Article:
Our body is constantly changing.
We may have times when we feel bloated, like when we are on our period, or we may have times when we feel lean, especially if we have been following a healthy lifestyle and exercising regularly.
However, unexpected weight gain or loss can be concerning and sometimes the symptom of an underlying health condition.
Your thyroid is a gland that can be found in your neck and it is responsible for producing hormones and controlling your metabolism.
When your thyroid isn’t working properly it can affect your metabolism and in some causes cause weight gain. You may also feel cold, tired, constipated or have irregular periods.
If you suspect you have a thyroid issue, we advise you speak with your medical practitioner ASAP.
2. Polycystic Ovary Syndrome (PCOS)
Typically, women with PCOS struggle to maintain a heathy weight while at the same time, women who gain weight can experience PCOS.
According to a study by Monash University, PCOS is the most common hormone problem among women in the fertile age group, affecting six to 21 per cent of women.
Research reveals that a lack of sleep or insomnia can lead to weight gain. These changes in our sleep cycles can affect our eating patterns as well as our mood and cause people to overeat.
A recent study found that sleep-deprived people ate more carbohydrates to meet their energy needs, and this ultimately led to weight gain.
Weight gain is a common side effect for people who suffer with type 2 diabetes. People who are overweight are also more likely to develop type 2 diabetes.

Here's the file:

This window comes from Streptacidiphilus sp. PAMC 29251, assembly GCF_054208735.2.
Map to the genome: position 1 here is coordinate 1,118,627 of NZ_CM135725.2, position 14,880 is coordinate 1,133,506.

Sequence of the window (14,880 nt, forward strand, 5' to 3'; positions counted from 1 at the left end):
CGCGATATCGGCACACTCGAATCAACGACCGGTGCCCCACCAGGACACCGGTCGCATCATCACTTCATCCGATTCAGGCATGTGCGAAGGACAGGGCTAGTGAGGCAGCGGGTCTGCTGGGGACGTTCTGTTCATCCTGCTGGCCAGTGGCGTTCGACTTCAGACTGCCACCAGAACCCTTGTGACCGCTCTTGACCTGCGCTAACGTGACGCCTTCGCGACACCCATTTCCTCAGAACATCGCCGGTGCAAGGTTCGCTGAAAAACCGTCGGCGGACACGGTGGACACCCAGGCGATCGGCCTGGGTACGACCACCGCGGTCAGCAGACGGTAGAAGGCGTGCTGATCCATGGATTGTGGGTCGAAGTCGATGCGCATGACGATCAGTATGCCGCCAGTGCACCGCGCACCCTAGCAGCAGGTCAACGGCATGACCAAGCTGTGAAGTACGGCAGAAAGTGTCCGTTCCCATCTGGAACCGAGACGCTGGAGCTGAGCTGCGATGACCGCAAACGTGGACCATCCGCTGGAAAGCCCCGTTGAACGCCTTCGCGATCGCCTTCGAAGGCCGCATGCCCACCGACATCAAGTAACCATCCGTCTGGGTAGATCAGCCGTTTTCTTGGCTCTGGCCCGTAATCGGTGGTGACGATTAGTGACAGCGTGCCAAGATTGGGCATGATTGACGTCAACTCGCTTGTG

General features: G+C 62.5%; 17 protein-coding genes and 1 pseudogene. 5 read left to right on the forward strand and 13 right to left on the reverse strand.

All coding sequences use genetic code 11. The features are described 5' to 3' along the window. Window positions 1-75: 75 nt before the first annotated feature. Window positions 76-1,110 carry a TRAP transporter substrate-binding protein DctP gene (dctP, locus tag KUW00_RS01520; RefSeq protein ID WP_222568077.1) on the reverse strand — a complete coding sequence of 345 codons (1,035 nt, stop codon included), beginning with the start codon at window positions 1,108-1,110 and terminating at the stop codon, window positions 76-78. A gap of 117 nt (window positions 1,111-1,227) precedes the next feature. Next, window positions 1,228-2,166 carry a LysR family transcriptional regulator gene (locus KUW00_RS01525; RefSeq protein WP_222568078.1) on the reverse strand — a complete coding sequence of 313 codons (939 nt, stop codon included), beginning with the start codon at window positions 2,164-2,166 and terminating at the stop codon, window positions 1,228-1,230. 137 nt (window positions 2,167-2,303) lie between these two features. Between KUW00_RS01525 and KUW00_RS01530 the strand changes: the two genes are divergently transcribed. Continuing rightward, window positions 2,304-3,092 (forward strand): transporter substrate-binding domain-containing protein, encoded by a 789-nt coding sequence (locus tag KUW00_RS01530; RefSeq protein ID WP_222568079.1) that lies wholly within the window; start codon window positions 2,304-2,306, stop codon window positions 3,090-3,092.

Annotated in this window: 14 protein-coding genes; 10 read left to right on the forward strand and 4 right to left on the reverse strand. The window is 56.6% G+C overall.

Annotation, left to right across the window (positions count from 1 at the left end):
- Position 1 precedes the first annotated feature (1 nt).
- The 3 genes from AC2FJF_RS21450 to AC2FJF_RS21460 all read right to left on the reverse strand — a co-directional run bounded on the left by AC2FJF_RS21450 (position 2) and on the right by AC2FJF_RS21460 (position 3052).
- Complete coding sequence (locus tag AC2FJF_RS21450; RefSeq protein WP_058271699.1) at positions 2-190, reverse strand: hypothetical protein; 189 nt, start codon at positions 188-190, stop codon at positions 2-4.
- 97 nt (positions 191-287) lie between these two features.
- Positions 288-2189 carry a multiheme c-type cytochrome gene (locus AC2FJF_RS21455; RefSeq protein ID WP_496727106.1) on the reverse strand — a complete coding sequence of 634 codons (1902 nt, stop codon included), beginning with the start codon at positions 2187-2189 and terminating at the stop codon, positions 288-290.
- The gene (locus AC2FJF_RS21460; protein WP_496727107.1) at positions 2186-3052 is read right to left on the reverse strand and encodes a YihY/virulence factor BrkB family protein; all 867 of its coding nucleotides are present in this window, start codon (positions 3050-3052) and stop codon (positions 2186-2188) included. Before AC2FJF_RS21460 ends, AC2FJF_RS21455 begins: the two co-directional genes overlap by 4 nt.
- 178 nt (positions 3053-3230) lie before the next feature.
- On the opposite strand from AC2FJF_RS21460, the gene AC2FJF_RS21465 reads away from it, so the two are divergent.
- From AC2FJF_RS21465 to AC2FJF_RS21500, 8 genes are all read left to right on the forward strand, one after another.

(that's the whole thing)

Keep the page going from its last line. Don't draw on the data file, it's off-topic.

Many people take insulin to help manage their diabetes as insulin helps to control your blood sugar level.
Those who have diabetes also tend to eat more than they need to prevent low blood sugar, also known as a ‘hypo’ or hypoglycaemia.
5. Inflammatory bowel disease
Inflammatory bowel disease (IBS) can often cause constipation due to an inflammation in the bowels which causes it to move more slowly than normal.
IBS can cause weight gain or loss depending on the individual.
The exact causes of IBS are unknown. However, a diet of eating several small meals over the course of the day, as well as a diet high in whole grain carbs can be very beneficial.
6. Certain medication
Certain medications may cause people to gain weight rapidly. Medication for seizures, diabetes mellitus, high blood pressure or depression may cause some people to pile on the kilos in a short space of time.
Do not stop taking your medication without discussing with your doctor first.
7. Quitting smoking
Many people find they become heavier when they quit smoking cigarettes.
On average, people gain 2 to 5 kilos in the months after they give up and many feel put off quitting if they are worried about adding extra weight.
But not smoking is one of the best things you can do for your health and you can always lose weight after you quit. It’s harder to fix damaged lungs.
Speak with your doctor if you need nicotine patches to help you quit.
This one seems like an obvious one, but not all women know straight away if they are pregnant!
You may find you’re putting on weight, eating more, sleeping more or even feel nauseous in the first few months while you are expecting.
We advise you take a pregnancy test and see your doctor if you suspect you are pregnant.
9. Heart problems
People suffering with heart problems or heart failure may notice rapid changes in their weight.
If you suspect you are having heart problems we advise you speak to your doctor or head to the emergency department at your hospital STRAIGHT AWAY!
Stress may lead to a change in eating habits and can cause an increase in cravings for unhealthy food.
Hormonal changes triggered by stress may cause weight gain or affect changes in metabolism, insulin and fat storage.
If you have any concerns about your medical health or unexplained weight gain then we advise you speak with your GP as soon as possible.